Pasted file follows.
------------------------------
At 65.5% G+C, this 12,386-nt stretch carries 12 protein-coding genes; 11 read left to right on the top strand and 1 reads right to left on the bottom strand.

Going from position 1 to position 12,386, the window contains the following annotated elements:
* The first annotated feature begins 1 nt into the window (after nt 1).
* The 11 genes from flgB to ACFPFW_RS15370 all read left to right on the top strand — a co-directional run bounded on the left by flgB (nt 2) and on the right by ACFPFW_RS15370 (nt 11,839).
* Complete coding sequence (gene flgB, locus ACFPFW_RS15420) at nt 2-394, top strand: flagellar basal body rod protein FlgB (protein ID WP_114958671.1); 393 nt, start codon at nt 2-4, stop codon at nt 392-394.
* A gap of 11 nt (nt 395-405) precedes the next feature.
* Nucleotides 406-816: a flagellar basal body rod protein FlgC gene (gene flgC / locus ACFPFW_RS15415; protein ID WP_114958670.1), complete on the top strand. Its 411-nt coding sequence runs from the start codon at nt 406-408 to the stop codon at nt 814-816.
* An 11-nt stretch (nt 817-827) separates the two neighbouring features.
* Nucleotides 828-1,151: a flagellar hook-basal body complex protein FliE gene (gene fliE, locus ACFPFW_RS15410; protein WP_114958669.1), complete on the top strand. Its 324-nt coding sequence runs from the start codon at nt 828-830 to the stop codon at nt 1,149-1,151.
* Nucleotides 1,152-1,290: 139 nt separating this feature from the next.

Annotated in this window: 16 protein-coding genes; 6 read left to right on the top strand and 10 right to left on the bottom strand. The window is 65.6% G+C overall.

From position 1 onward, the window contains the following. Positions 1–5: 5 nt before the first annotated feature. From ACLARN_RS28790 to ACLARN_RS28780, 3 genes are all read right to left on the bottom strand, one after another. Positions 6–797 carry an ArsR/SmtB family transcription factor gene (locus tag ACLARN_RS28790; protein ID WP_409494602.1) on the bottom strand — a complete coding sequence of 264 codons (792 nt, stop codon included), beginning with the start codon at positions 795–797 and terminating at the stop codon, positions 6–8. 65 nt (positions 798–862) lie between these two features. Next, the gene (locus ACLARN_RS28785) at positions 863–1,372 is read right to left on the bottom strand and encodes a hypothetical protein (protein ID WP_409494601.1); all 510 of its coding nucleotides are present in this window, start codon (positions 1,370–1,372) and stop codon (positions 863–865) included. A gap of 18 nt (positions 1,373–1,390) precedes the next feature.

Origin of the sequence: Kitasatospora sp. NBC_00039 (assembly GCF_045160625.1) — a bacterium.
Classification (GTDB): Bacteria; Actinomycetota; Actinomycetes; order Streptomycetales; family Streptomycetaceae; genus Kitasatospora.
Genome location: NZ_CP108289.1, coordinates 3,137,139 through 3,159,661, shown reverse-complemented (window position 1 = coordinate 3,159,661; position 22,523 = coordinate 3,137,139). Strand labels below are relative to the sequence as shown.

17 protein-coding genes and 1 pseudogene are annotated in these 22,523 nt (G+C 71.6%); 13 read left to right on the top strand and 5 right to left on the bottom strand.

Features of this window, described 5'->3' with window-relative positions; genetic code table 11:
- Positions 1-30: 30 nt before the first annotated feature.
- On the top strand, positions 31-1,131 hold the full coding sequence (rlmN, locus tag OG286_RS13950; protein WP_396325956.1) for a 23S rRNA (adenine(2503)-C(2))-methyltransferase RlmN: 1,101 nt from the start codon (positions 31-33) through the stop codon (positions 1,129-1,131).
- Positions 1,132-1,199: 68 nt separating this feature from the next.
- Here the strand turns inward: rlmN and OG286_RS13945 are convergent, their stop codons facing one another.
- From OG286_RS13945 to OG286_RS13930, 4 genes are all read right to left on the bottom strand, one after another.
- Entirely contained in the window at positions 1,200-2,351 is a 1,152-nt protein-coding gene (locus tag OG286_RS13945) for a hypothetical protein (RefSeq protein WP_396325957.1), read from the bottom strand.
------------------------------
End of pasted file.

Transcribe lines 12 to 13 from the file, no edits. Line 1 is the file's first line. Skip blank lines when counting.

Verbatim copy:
From position 1 onward, the window contains the following. Positions 1–5: 5 nt before the first annotated feature. From ACLARN_RS28790 to ACLARN_RS28780, 3 genes are all read right to left on the bottom strand, one after another. Positions 6–797 carry an ArsR/SmtB family transcription factor gene (locus tag ACLARN_RS28790; protein ID WP_409494602.1) on the bottom strand — a complete coding sequence of 264 codons (792 nt, stop codon included), beginning with the start codon at positions 795–797 and terminating at the stop codon, positions 6–8. 65 nt (positions 798–862) lie between these two features. Next, the gene (locus ACLARN_RS28785) at positions 863–1,372 is read right to left on the bottom strand and encodes a hypothetical protein (protein ID WP_409494601.1); all 510 of its coding nucleotides are present in this window, start codon (positions 1,370–1,372) and stop codon (positions 863–865) included. A gap of 18 nt (positions 1,373–1,390) precedes the next feature.

Origin of the sequence: Kitasatospora sp. NBC_00039 (assembly GCF_045160625.1) — a bacterium.